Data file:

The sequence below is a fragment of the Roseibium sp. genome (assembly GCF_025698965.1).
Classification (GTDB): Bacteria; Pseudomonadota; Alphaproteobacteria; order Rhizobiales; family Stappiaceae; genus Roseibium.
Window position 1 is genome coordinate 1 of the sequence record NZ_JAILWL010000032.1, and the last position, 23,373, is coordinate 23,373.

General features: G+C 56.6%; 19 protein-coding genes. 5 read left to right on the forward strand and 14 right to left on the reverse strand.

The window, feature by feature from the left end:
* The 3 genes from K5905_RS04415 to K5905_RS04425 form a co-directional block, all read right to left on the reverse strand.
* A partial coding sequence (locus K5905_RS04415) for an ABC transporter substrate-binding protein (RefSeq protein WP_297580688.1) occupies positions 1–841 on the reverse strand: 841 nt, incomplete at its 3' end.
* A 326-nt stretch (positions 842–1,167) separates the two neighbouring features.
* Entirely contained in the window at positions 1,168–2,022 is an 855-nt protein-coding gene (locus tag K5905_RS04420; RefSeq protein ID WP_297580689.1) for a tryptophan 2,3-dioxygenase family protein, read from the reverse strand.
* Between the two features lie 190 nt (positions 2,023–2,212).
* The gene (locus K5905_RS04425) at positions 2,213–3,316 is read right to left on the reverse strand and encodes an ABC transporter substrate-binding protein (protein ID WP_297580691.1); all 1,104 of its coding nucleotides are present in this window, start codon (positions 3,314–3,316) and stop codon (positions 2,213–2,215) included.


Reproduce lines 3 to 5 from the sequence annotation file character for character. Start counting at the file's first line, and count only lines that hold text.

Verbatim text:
Window position 1 is genome coordinate 1 of the sequence record NZ_JAILWL010000032.1, and the last position, 23,373, is coordinate 23,373.

General features: G+C 56.6%; 19 protein-coding genes. 5 read left to right on the forward strand and 14 right to left on the reverse strand.

The window, feature by feature from the left end: